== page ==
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I am continuing to share photos from my walk around Waterbury. I was able to find some references to most of the buildings I’m featuring today. For the most part, I’ve added that information to the captions. There are three buildings where the information is a bit too much for a caption, so I’ve shared that below. The buildings are easy to recognize and are found in the gallery, along with some older views of them from the National Registry of Historic Places nomination form.
Waterbury’s population continued to grow until it incorporated in 1853. By 1860 its population had doubled to over 10,000. The area still known as Exchange Place, at the junction of the main east-west and north-south routes of the city, became the central business hub of the city.
Industrial buildings located in that core area but began moving to larger spaces further away from it as the city expanded and grew with them. Apothecaries’ Hall, a seven-story flatiron-shaped building constructed of marble, granite and Roman brick, built in 1894, has remained the focal point of Exchange Place. The building was recently gutted and repurposed as luxury apartments.
One photo that I kept out of my first walk around The Waterbury Green is a single-family house at 199 West Main St. I figured there had to be a story to go with this house. I found it, on Wikipedia, and rather than paraphrase that article, I’m including an excerpt here:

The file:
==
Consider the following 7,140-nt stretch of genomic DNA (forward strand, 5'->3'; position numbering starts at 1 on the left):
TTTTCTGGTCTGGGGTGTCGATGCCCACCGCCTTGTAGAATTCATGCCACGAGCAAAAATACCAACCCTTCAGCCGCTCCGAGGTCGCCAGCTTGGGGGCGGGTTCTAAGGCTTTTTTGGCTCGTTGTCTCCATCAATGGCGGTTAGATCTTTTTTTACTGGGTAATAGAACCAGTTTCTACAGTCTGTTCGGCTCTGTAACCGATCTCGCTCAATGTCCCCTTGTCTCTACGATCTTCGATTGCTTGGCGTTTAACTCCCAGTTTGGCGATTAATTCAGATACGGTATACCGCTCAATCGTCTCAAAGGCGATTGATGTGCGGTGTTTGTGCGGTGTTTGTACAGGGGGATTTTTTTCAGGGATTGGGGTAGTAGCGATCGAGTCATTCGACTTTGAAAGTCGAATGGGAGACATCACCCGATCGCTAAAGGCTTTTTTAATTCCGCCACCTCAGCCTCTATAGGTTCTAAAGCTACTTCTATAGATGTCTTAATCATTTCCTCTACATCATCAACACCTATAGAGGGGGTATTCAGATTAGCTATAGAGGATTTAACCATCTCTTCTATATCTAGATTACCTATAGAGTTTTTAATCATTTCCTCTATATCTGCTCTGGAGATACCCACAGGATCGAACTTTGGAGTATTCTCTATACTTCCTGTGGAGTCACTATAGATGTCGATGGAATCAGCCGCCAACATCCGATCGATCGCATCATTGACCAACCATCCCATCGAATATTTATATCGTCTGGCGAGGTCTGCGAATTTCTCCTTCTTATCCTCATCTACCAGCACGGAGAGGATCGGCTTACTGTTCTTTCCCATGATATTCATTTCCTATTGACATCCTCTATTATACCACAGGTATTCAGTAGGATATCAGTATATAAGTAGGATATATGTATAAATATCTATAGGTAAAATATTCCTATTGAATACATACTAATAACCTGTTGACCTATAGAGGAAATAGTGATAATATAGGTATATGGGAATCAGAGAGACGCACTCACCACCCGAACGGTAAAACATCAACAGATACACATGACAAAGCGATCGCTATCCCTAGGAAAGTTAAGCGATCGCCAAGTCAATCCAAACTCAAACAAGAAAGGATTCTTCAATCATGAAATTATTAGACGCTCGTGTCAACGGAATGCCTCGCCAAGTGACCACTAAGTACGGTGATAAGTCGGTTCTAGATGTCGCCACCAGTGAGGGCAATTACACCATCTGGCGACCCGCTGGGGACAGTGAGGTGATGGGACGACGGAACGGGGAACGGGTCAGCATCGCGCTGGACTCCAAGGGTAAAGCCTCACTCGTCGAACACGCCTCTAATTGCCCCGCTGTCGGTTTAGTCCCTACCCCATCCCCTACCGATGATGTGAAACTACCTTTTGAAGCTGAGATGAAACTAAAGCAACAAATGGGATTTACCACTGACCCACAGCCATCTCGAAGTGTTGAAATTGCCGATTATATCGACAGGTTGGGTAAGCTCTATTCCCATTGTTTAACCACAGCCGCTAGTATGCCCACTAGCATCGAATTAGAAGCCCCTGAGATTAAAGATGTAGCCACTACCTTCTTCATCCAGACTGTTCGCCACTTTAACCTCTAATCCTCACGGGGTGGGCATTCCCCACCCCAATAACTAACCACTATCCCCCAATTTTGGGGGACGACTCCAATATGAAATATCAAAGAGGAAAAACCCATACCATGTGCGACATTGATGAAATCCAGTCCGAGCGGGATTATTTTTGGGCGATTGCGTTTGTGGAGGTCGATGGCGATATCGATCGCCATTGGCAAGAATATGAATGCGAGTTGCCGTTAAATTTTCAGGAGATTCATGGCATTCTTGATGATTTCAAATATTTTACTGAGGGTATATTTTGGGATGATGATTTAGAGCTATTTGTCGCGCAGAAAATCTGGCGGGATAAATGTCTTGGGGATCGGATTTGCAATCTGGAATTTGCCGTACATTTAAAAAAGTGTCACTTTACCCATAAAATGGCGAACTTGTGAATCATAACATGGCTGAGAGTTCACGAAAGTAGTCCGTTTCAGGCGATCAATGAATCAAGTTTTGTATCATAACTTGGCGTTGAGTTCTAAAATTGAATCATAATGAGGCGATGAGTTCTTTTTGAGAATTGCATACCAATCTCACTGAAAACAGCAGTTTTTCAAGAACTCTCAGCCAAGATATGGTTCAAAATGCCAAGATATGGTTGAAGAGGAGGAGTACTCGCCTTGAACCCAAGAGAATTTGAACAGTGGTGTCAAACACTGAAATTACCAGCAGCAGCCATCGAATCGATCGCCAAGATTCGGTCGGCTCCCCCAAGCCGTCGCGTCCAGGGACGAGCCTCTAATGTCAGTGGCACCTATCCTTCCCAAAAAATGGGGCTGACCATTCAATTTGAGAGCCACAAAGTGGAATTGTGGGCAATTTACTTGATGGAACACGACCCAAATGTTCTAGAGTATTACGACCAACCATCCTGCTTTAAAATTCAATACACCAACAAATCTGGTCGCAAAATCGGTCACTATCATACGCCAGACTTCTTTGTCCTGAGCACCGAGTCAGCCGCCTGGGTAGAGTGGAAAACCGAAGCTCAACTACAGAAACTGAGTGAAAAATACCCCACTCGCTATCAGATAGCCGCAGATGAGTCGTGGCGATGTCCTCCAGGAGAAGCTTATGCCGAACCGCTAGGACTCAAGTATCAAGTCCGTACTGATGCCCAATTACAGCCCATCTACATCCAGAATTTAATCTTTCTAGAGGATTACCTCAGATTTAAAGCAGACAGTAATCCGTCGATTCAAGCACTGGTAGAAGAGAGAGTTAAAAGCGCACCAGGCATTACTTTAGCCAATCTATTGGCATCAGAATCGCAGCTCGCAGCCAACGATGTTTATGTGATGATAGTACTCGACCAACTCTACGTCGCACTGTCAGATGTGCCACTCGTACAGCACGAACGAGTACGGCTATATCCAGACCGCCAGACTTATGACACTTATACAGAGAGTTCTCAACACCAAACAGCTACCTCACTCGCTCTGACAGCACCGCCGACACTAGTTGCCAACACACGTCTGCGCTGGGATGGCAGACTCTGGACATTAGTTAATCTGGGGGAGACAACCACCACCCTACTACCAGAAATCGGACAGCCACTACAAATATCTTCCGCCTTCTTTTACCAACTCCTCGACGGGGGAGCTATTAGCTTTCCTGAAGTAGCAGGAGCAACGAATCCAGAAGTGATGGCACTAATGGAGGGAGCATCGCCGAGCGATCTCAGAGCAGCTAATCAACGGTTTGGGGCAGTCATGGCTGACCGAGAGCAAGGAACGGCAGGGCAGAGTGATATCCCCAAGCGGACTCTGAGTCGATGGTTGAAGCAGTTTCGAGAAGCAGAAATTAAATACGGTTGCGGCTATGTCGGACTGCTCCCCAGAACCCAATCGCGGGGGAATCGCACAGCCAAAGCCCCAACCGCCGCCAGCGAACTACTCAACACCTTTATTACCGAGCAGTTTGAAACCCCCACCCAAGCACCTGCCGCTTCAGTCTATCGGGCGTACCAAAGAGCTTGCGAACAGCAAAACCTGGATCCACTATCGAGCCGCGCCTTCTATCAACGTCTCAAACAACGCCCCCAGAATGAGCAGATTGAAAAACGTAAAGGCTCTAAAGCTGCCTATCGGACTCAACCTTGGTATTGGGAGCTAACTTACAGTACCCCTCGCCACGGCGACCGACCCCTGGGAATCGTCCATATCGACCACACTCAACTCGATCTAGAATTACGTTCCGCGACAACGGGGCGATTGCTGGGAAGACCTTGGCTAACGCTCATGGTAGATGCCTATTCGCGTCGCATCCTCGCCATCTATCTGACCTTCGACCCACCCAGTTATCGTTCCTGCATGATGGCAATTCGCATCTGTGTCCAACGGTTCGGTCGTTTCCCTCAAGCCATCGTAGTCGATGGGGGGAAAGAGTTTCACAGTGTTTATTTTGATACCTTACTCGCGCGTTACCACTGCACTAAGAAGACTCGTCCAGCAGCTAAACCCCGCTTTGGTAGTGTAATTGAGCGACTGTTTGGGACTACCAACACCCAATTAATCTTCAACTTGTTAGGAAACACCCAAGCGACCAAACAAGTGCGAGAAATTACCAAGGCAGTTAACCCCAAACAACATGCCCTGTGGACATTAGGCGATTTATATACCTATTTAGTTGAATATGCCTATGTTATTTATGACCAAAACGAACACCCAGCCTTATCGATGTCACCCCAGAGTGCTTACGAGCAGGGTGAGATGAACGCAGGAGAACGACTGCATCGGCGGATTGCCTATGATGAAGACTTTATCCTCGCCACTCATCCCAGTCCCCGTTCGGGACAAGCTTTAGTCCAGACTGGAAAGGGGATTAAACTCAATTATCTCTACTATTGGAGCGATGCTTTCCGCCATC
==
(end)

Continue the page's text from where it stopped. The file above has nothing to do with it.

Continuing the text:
The John Kendrick House is located on West Main Street in Waterbury, Connecticut, United States. It is a brick Tuscan villa house in the Italianate architectural style built in the 1860s, one of the last remaining on Waterbury Green from that period, after which many of the older houses were replaced with commercial buildings. In 1982 it was listed on the National Register of Historic Places individually, after having been included as a contributing property when the Downtown Waterbury Historic District was created a few years earlier.
It was built by Green Kendrick, an early industrialist, for his son John Kendrick, a lawyer who later served as a judge and a mayor of Waterbury…In the early 20th century Green’s son donated it to the local historical society. It was later used to house the Mattatuck Museum in its early years and is still owned by the museum.
The last structure I will talk about here, is the restaurant on the east end of the green, “The Brass Horse.” I knew this restaurant well, but when I was a somewhat regular patron, it was more aptly named, “Across from the Horse.” Between 1982 and 1988, I managed several consulting engagements for the firms of Peat Marwick Mitchell and Coopers & Lybrand (now KPMG and PriceWaterhouseCoopers). Across from the Horse was a favorite place to enjoy a business lunch, or a drink and some conversation after work. The bar had only recently opened when we first discovered it. Sadly, it closed in 2008. High rents and various economic struggles plagued the restaurant. New owners changed the name and reopened several times, but it’s now listed as being permanently closed.
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